Christian paused for a second, then began to play again as his teacher and I motioned for him to continue. "Joyful, Joyful We Adore Thee" filled the room as 80 and 90 year old souls sang with memory and heart.
My hand began to shake and my eyes watered from the emotion of it all. My baby played and the room filled with song. It was such a proud moment and I was so thankful to get the beautiful experience on video. Here it is if you'd like to see it...
What's that? You can't see it? Oh. That's right. It's because I hit the button on my phone TWICE and got literally like - one second of Christian before he sat down to play. There's another video that I somehow managed to take, of all five of us walking out of the retirement home when he was done. It swings from the floor to the ceiling, floor to ceiling, floor to ceiling, as the boys asked if they could play basketball outside when we got home.
BASKETBALL. No piano piece. No beautiful music. No amazing experience. Shoes and an exit sign are what I have on my stupid, stupid phone.
You know, my brother and I always used to laugh at my mom because she never remembered to take the lens cap off of her camera. Who's laughing now mom? Who's laughing now.
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My dad was a history teacher in my high school. I grew up hearing about how much fun he was and how many people learned from his class.
Our elementary school and high school were connected and even as a child, I would be so excited to walk by his door on the way to gym class, just to wave at him and smile.
Then one day, I entered the 11th grade and had his class. I don't know exactly what I'd imagined...maybe that it would be an easy A, I could be the teacher's pet, no homework for a year...ummmmm, no.
I swear that he was more strict with me than anyone in the class. I couldn't talk with any of my friends, I couldn't braid my best friend's hair...and forget about passing notes. It was awful.
Once, I showed up to class as the bell was ringing and he was shutting the door. He continued to close it when the bell stopped and told me (through the door) to go to the office for being late.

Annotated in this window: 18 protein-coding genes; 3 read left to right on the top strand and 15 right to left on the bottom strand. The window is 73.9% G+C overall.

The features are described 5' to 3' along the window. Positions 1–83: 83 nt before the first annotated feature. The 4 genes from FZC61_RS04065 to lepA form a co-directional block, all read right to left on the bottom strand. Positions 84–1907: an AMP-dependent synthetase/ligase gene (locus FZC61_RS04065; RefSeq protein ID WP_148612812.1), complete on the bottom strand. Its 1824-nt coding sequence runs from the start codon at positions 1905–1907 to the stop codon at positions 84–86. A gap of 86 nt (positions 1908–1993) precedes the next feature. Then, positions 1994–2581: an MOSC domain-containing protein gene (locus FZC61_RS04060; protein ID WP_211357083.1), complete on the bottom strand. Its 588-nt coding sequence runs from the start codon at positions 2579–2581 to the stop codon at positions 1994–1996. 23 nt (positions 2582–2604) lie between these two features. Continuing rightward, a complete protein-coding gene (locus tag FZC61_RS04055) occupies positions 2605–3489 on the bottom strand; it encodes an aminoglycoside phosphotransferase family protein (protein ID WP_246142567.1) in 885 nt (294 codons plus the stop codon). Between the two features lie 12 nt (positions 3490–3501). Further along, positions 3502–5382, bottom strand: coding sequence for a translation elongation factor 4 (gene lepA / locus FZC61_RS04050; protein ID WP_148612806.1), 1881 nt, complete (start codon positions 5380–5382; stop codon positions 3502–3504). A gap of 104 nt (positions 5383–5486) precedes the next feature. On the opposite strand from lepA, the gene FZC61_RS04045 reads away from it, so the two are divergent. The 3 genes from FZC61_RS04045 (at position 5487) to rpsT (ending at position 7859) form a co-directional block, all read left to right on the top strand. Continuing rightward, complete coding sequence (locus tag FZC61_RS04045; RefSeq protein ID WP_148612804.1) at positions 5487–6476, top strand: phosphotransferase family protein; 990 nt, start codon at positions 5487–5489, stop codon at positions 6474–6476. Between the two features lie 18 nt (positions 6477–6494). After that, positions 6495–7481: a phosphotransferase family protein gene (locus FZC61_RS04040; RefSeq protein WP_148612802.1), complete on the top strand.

Another time, I had no idea what chapters were on a test the next day, so I went in the kitchen to ask him. He wouldn't tell me, saying that I should have written them down. Getting mad, I yelled, "If Tricia called and asked, you would tell her!" He simply looked back saying, "Then have Tricia call - and she can tell you."
He was the worst teacher ever. He taught me how to do other awful things too. He spent days teaching me how to drive in our high school parking lot. Not a normal car like a fifteen year old should have - mind you, but the biggest, oldest, ugliest green Ford truck. I could barely reach the pedals and it had a stick shift I couldn't even budge. The more furious I got, the more he would say, "If you learn how to drive this, then you'll be able to drive anything".
He taught me how to change a tire, change the oil and shoot guns. He spent hours teaching me different sports like volleyball, track and spotting me on my back hand springs even though I always kicked him in the face.
Dad taught me how to do horrible things like be responsible and work hard. He made me learn how to get a job and pay my bills. He taught me to have respect for others, especially my elders. Dad taught me to be independent and to have faith.
I'll never forget when I was older, he stopped me once and said, "My job was to raise you so that you didn't NEED anyone. You'd always be able to take care of yourself. If you WANTED to find someone though, well then that was the difference."
Yes, he was awful. You know though, looking back, I hope I'm just as horrible of a teacher as he was. Thanks dad.
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In life, you're pretty much going to come across two different types of friends.
1. Friends who want the best for you - and -
2. Friends who want the best for you...as long as they still have it better.
If you've had friends in the second category, you know exactly who I'm talking about. These friends can bring you down and act as a toxin in your life.